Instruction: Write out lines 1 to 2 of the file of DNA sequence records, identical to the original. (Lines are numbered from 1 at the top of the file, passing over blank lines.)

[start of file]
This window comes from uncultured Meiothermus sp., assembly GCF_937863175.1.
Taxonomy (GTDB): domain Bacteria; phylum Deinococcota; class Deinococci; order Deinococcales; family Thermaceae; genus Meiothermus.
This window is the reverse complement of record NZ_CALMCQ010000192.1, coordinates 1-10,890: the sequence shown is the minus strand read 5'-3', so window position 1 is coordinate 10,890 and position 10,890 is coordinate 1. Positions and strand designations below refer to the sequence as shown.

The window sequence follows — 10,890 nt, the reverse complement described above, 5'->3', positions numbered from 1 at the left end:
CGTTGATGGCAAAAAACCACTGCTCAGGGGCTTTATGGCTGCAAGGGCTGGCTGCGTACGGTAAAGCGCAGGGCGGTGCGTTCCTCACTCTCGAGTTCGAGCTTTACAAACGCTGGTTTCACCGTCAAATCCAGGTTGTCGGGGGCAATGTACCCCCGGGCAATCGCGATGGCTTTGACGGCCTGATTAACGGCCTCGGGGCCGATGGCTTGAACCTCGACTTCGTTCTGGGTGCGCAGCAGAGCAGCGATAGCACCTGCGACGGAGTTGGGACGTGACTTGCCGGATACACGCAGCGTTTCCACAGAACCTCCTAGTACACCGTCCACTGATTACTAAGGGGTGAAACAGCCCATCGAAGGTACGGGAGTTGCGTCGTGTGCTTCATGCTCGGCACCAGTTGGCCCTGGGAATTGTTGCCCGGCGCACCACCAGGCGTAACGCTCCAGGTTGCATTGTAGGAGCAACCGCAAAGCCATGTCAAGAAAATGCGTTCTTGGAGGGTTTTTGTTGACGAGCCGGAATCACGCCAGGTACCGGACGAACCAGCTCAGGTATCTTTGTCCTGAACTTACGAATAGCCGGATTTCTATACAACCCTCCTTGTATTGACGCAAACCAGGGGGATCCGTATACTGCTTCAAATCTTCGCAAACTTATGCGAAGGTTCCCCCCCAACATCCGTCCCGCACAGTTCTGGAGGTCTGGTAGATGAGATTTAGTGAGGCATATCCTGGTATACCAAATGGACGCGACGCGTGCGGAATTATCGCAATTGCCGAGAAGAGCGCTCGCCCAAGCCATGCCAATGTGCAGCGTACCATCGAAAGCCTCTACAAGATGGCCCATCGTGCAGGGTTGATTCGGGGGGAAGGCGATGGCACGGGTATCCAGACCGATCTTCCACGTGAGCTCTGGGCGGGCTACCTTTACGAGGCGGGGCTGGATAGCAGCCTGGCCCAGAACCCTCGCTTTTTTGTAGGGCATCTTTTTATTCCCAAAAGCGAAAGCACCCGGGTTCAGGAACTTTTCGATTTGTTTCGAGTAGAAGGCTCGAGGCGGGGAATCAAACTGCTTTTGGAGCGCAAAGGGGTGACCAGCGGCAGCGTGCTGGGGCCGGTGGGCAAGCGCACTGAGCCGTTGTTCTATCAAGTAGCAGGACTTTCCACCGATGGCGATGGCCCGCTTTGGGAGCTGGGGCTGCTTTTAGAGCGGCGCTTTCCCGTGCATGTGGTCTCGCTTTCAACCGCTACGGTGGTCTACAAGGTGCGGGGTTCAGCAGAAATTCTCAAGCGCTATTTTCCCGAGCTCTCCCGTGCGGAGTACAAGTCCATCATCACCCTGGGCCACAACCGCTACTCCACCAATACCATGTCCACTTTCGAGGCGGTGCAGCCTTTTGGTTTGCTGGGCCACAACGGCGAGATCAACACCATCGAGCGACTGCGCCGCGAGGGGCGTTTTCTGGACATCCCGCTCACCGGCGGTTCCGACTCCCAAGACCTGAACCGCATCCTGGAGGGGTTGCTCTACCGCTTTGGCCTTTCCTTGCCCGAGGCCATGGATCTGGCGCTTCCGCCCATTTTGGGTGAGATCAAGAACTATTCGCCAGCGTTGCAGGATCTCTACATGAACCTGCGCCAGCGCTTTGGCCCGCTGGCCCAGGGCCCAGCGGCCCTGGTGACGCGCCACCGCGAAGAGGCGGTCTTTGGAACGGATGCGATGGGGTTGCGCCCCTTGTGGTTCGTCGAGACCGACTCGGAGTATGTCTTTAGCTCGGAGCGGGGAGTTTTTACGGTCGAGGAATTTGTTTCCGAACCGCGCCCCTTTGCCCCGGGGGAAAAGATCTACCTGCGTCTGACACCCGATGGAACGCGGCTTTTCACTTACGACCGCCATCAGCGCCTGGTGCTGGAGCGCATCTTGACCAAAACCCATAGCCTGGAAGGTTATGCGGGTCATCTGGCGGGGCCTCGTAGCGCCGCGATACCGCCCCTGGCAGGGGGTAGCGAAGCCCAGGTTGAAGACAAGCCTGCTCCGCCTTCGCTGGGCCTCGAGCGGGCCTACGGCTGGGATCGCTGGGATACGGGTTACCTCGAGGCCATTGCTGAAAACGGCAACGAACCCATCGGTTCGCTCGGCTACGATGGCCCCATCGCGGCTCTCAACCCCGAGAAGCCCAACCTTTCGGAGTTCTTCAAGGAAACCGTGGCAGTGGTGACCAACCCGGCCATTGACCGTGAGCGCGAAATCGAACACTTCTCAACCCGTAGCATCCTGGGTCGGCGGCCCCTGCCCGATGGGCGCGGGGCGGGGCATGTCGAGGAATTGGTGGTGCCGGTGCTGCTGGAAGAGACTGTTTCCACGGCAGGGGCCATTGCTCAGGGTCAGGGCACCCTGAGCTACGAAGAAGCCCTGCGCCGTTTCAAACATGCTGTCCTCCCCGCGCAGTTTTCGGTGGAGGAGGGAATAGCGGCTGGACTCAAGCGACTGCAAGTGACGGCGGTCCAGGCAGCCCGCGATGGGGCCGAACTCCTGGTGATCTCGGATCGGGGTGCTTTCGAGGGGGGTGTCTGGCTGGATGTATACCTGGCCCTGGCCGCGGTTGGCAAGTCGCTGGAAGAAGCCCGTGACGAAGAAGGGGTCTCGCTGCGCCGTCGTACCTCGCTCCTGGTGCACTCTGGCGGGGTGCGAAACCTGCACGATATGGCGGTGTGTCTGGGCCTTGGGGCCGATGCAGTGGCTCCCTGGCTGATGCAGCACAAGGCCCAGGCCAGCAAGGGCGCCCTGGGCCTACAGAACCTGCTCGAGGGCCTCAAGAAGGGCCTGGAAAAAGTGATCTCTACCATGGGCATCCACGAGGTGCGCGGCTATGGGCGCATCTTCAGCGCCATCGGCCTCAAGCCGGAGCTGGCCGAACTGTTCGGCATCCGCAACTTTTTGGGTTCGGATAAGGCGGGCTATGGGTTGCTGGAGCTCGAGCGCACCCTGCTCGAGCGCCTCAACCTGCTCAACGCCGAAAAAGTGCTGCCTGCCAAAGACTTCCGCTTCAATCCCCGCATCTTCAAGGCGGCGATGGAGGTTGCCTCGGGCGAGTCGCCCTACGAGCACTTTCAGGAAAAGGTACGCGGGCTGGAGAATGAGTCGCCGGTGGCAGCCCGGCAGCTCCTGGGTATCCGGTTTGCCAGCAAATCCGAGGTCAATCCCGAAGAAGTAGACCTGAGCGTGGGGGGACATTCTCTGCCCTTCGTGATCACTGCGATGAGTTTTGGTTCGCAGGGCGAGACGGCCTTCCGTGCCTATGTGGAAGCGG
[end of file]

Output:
This window comes from uncultured Meiothermus sp., assembly GCF_937863175.1.
Taxonomy (GTDB): domain Bacteria; phylum Deinococcota; class Deinococci; order Deinococcales; family Thermaceae; genus Meiothermus.